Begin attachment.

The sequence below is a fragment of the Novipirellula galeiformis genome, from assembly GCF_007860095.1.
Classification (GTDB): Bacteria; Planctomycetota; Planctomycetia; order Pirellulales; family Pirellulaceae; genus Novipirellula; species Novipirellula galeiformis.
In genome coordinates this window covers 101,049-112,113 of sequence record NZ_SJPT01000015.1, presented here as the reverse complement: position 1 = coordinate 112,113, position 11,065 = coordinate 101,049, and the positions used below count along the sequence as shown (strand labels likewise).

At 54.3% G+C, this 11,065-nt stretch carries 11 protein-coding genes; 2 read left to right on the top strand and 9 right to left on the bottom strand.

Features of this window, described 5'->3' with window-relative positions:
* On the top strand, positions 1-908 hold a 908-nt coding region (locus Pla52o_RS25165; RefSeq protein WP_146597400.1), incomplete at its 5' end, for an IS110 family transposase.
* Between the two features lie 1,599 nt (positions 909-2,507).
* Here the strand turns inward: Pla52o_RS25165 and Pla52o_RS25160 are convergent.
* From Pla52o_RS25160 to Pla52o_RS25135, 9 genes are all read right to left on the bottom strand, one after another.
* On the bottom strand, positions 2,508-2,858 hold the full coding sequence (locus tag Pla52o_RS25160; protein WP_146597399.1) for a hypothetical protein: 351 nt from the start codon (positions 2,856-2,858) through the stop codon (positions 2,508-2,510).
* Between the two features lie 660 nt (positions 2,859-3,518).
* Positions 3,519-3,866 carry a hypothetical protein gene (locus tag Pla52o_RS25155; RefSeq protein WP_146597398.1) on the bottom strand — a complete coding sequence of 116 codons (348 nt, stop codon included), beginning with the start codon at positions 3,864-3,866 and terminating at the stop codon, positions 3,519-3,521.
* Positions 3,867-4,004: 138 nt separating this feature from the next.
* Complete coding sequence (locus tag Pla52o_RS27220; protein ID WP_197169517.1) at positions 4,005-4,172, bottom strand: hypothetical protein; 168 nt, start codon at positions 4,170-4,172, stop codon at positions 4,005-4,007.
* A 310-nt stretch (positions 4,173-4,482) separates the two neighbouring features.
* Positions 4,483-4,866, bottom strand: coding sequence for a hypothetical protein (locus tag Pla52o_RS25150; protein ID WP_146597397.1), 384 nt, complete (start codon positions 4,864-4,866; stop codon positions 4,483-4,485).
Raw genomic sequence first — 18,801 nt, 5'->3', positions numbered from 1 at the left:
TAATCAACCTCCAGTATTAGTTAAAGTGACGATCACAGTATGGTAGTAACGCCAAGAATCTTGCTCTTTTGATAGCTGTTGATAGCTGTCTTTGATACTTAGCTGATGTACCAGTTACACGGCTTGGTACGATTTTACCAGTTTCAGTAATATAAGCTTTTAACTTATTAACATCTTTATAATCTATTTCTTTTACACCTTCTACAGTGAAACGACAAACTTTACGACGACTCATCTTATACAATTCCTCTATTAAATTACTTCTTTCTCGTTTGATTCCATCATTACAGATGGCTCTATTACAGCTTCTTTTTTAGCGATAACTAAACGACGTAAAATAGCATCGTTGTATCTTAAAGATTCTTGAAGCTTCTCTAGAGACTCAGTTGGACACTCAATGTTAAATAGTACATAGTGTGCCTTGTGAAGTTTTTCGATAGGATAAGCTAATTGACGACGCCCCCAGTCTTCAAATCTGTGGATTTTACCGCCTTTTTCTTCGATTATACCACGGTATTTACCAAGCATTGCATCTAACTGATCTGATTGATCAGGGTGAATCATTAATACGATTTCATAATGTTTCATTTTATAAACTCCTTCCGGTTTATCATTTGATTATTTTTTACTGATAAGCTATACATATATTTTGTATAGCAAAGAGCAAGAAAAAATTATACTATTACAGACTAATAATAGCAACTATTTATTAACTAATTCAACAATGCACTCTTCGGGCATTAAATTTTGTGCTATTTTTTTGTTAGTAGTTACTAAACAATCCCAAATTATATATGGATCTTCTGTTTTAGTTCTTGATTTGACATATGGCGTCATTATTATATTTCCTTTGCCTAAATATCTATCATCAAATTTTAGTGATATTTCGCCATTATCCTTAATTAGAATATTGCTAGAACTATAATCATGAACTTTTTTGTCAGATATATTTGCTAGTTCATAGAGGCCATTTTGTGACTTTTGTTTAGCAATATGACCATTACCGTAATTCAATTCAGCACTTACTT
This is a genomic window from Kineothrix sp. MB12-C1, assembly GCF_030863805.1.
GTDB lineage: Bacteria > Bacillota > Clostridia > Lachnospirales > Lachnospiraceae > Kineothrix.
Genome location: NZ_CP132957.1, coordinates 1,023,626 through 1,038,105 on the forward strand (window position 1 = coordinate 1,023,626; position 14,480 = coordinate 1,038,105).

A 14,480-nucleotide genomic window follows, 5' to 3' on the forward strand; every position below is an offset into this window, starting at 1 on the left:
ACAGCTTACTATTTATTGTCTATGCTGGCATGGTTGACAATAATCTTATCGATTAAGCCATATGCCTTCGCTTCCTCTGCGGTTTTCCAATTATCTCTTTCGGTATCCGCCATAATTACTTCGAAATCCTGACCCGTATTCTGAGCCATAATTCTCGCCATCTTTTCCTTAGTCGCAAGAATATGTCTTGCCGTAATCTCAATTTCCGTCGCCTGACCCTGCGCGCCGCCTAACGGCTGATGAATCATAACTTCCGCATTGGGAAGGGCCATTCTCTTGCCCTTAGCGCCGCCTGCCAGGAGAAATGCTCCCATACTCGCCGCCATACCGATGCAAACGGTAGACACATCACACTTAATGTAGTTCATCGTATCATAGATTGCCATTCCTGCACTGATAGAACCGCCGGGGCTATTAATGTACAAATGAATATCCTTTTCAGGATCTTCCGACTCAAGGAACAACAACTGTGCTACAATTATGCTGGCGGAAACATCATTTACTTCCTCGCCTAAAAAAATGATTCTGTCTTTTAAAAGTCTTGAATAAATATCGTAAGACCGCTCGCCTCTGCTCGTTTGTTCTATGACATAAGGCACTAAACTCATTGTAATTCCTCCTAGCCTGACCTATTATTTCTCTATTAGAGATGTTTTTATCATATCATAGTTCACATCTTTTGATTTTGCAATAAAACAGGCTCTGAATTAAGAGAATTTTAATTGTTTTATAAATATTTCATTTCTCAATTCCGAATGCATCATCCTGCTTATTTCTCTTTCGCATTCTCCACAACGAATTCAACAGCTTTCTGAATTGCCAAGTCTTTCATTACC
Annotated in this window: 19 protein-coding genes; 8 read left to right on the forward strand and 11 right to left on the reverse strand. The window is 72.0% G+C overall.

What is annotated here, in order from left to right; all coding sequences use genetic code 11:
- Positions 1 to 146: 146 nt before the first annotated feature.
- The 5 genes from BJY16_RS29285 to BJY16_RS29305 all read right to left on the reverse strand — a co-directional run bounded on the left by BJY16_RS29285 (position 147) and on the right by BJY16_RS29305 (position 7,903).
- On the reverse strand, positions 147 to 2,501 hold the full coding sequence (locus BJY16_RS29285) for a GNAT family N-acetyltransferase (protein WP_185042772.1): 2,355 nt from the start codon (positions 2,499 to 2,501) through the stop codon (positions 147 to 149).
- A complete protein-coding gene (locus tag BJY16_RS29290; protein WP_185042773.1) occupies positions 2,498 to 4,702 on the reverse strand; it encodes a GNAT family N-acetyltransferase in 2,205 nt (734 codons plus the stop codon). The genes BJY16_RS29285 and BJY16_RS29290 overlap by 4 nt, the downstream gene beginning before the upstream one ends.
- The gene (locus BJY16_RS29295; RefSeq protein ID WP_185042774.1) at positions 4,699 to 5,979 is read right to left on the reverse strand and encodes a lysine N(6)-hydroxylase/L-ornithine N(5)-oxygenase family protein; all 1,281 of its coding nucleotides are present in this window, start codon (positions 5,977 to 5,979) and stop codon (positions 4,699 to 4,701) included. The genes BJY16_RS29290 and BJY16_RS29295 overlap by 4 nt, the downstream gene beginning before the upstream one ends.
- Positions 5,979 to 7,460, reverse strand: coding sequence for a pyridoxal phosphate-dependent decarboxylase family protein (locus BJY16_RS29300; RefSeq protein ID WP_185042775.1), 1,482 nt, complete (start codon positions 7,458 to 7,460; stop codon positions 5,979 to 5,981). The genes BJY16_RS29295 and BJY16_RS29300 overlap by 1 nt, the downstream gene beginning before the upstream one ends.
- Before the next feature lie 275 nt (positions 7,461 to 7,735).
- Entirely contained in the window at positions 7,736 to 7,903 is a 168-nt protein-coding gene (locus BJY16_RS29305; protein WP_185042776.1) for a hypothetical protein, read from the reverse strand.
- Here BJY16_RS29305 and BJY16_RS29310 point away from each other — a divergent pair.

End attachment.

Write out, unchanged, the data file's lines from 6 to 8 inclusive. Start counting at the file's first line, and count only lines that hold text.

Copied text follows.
* On the top strand, positions 1-908 hold a 908-nt coding region (locus Pla52o_RS25165; RefSeq protein WP_146597400.1), incomplete at its 5' end, for an IS110 family transposase.
* Between the two features lie 1,599 nt (positions 909-2,507).
* Here the strand turns inward: Pla52o_RS25165 and Pla52o_RS25160 are convergent.